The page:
The proposition’s likely passage and directive for the commission to develop a management plan could prove newly critical after the Trump administration removed the wolves’ endangered species protections last week, which will go into effect at the beginning of the new year.
Gray wolves were native to Colorado but were hunted to near extinction by the 1940s, with the last Colorado wolf being killed in the middle of that decade. About 6,000 of the animals now live in the Northern Rockies, Pacific Northwest and Western Great Lakes after the federal government reintroduced the wolves in Yellowstone National Park in the mid ‘90s.
Proposition 114’s expected passage has come during an interesting time for gray wolves both in Colorado and nationally.
The wolves were added to the U.S. Endangered Species list in 1978 as their numbers dwindled – all but eradicated from the Rocky Mountains.
But as their population grew following their western reintroduction, states like Wyoming, Montana and Idaho have started to manage them and allow some to be killed after they were delisted for those states.
Minnesota said last week that it would retain local control of wolf management but did not say whether it would return to allowing hunting, as would allowed for three years last decade.
But the Interior Department’s declaration that gray wolves had now recovered and removal of their endangered species protections last week open wolf populations in states that do not have management plans up to more potential hunting and trapping than states that do.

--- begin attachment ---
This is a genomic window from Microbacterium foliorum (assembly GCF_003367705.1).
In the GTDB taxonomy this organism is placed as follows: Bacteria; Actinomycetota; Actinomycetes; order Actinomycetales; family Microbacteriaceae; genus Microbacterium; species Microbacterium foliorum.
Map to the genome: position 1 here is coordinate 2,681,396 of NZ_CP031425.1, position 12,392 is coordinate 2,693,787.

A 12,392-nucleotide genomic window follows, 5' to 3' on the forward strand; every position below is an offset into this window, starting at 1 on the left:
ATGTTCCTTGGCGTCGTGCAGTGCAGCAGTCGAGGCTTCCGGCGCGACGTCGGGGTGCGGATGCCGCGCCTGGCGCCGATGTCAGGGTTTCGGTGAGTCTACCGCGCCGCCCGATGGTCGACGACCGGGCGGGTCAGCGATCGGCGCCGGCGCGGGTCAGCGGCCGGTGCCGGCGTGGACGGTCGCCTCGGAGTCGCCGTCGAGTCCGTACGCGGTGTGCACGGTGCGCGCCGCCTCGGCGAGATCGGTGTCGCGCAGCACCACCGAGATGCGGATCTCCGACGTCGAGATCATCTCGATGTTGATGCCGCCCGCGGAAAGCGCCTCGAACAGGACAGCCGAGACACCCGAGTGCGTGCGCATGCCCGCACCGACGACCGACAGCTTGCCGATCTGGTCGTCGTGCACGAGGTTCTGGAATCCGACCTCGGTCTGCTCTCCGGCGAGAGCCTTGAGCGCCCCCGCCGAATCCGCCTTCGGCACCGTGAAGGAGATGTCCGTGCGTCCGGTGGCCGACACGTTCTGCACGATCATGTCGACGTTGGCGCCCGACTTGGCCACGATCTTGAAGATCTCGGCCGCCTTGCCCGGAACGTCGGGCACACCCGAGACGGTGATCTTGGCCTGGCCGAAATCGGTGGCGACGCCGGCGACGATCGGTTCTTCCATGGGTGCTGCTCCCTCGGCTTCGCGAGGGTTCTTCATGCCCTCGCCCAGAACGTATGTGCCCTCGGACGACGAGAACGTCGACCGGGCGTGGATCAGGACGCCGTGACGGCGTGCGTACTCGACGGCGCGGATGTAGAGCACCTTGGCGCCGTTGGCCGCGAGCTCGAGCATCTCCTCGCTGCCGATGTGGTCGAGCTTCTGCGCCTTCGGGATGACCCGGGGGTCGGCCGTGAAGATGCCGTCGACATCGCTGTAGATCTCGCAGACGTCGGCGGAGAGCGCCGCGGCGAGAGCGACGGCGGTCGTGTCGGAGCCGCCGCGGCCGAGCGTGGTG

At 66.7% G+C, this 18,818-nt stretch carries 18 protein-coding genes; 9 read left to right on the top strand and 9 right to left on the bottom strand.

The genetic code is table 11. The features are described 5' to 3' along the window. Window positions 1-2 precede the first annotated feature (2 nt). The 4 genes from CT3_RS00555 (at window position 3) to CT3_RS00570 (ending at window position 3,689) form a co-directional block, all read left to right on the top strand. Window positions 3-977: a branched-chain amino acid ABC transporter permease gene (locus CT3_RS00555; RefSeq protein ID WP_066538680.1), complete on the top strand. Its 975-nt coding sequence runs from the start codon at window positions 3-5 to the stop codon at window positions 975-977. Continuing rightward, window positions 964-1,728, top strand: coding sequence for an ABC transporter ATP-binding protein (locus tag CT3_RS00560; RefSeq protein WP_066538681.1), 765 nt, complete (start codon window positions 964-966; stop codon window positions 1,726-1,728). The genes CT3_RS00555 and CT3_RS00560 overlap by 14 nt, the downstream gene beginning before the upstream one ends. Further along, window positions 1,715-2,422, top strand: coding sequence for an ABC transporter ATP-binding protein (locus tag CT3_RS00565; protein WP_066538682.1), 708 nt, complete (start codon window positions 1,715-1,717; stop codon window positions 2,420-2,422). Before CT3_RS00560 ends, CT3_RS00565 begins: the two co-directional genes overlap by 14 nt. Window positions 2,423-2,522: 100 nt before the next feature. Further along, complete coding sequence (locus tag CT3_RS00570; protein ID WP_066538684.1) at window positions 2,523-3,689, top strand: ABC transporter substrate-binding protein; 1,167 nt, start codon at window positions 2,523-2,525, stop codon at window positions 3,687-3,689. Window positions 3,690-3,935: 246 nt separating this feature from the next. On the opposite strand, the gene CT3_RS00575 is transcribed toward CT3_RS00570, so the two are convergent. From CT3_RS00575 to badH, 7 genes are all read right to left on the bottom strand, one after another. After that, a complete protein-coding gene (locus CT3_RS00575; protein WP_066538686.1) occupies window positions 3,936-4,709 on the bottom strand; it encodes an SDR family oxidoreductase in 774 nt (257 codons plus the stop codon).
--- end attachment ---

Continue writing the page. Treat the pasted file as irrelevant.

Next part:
Though the Interior Department’s decision could be challenged in court amid opposition from some conservation groups, passage of 114 means the Colorado Parks and Wildlife Commission will have to develop a plan to reintroduce and manage gray wolves west of the Continental Divide by 2024, which would be utilized if the wolves’ de-listing is upheld. It is the first time the state will have to come up with a plan to reintroduce a near-endangered animal at the behest of voters.
Both the expected passage of 114 and the de-listing of gray wolves by the federal government come as a wolf pack is already believed to be in Colorado.
Colorado Parks and Wildlife said in February that DNA results from scat found near an elk carcass in Moffatt County confirmed the presence of three female wolves and one male wolf who were all related. In January, CPW officials confirmed a sighting of six wolves about two miles from where the elk carcass was discovered.
Supporters of the measure say reintroducing gray wolves to the state would restore balance to the state’s ecosystem and bring back an animal that was hunted to near extinction, but opponents of the measure, including many ranchers and farmers and many counties west of the Continental Divide, say reintroducing the wild animals could pose a threat to their livestock and people’s livelihoods.
There is a provision in Proposition 114 that would allow for ranchers to be reimbursed for the losses they suffer due to the reintroduction of wolves.
Click here for more on CPW’s current wolf management plans.